Of course, this shrinking from the brutal vivacity and brutal variety of common men is a perfectly reasonable and excusable thing as long as it does not pretend to any point of superiority. [. . .] Fastidiousness is the most pardonable of vices; but it is the most unpardonable of virtues. [. . .] Every man has hated mankind when he was less than a man. Every man has had humanity in his eyes like a blinding fog, humanity in his nostrils like a suffocating smell. But when Nietzsche has the incredible lack of humour and lack of imaginiation to ask us to belive that his aristocracy is an aristocracy of strong muscles or an aristocrarcy of strong wills, it is necessary to point out the truth. It is an aristocracy of weak nerves.
We make our friends; we make our enemies; but God makes our next-door neighbour. [. . .] we have to love our neighbour because he is there [. . .] He is the sample of humanity which is actually given us. [. . .]
Now, exactly as this principle applies to the empire, to the nation within the empire, to the city within the nation, to the street within the city, so it applies to the home within the street. The institution of the family is to be commended for precisely the same reasons that the institution of the nation, or the institution of the city, are in this matter to be commended. It is a good thing for a man to live in a family for the same reason that it is a good thing for a man to be besieged in a city. It is a good thing for a man to live in a family in the same sense that it is a beautiful and delightful thing for a man to be snowed up in a street.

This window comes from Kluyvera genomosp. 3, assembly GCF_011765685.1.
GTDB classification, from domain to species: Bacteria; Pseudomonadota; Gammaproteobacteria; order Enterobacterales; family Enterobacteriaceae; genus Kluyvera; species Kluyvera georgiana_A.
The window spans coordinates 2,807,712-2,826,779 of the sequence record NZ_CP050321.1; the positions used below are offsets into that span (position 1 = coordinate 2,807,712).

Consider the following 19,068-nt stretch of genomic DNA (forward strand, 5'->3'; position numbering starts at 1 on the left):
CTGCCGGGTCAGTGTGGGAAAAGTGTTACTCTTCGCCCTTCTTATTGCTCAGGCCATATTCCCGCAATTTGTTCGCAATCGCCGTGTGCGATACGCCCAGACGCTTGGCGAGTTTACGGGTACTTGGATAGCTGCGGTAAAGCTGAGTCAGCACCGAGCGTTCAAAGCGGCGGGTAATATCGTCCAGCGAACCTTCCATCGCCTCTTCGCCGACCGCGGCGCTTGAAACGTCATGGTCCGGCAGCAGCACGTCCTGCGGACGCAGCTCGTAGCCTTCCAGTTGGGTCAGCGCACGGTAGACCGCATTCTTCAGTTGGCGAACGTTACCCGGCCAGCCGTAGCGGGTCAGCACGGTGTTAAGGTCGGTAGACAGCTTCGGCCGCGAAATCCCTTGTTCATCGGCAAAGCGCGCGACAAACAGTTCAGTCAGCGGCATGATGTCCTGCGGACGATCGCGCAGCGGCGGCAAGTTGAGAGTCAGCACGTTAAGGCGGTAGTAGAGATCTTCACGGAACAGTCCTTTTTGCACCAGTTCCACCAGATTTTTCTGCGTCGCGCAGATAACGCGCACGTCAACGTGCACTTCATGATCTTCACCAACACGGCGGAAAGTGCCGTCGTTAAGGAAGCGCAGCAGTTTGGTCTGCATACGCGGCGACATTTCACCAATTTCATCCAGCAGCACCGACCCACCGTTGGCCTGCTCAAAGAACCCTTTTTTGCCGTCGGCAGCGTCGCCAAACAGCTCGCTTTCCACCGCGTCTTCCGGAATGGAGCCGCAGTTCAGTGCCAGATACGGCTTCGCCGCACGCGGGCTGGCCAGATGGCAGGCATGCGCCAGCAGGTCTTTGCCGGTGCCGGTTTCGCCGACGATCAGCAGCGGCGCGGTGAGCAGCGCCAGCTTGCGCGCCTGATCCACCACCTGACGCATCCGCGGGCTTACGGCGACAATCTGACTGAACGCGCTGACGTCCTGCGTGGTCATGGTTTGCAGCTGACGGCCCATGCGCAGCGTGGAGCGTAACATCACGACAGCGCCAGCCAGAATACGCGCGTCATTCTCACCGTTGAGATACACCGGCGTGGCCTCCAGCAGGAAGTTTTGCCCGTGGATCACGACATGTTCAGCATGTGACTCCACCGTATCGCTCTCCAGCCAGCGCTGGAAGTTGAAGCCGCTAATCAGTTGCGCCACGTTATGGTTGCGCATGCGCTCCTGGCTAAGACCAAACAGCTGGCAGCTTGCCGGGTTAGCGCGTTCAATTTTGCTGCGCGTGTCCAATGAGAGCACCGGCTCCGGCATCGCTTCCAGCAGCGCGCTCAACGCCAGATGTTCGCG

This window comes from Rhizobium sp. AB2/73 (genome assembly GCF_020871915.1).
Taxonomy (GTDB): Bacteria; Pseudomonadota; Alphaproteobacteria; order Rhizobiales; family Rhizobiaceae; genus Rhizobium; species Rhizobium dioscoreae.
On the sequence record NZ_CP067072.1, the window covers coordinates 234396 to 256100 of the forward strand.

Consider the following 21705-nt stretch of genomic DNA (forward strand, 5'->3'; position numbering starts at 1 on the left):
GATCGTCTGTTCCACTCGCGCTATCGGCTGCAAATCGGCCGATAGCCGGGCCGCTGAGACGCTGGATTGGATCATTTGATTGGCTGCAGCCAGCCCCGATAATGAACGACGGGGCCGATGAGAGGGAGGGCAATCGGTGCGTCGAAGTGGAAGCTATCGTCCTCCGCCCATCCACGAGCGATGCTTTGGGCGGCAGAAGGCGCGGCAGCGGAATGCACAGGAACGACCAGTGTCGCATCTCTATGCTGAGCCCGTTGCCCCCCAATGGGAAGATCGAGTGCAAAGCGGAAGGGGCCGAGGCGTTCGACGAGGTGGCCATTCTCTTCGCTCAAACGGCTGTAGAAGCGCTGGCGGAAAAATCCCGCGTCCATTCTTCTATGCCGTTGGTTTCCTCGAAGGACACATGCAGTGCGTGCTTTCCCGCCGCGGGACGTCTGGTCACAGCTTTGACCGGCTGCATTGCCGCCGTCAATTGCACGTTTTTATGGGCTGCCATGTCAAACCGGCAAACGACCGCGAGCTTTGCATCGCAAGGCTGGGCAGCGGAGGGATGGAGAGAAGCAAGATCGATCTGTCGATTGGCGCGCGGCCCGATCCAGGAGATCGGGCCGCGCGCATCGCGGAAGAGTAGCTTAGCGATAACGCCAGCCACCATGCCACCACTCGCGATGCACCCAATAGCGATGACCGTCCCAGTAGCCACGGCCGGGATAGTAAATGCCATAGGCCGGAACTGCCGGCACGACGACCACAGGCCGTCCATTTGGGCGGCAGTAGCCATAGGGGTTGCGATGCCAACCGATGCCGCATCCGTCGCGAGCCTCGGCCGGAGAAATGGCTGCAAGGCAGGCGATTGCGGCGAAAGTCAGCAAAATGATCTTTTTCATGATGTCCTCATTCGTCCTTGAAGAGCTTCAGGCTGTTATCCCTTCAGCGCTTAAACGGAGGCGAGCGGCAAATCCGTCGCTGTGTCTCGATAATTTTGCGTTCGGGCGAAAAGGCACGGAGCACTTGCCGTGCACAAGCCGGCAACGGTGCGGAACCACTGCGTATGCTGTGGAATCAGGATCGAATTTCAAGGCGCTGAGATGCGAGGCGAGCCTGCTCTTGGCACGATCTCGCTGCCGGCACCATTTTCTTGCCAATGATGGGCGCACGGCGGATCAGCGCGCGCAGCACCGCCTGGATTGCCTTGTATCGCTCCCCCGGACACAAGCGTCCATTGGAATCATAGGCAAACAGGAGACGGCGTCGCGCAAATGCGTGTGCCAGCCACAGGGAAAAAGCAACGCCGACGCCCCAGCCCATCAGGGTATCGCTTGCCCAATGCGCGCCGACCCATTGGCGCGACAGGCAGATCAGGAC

They all force him to realize that life is not a thing from outside, but a thing from inside. Above all, they all insist upon the fact that life, if it be a truly stimulating and fascinating life, is a thing which, of its nature, exists in spite of ourselves. The modern writers who have suggested, in a more or less open manner, that the family is a bad institution, have generally confined themselves to suggesting, with much sharpness, bitterness, or pathos, that perhaps the family is not always very congenial. Of course the family is a good institution because it is uncongenial. It is wholesome precisely because it contains so many divergencies and varieties. It is, as the sentimentalists say, like a little kingdom, and like most other little kingdoms, is generally in a state of something resembling anarchy. [. . .]The men and women who, for good reasons and bad, revolt against the family, are, for good reasons and bad, simply revolting against mankind. [. . .]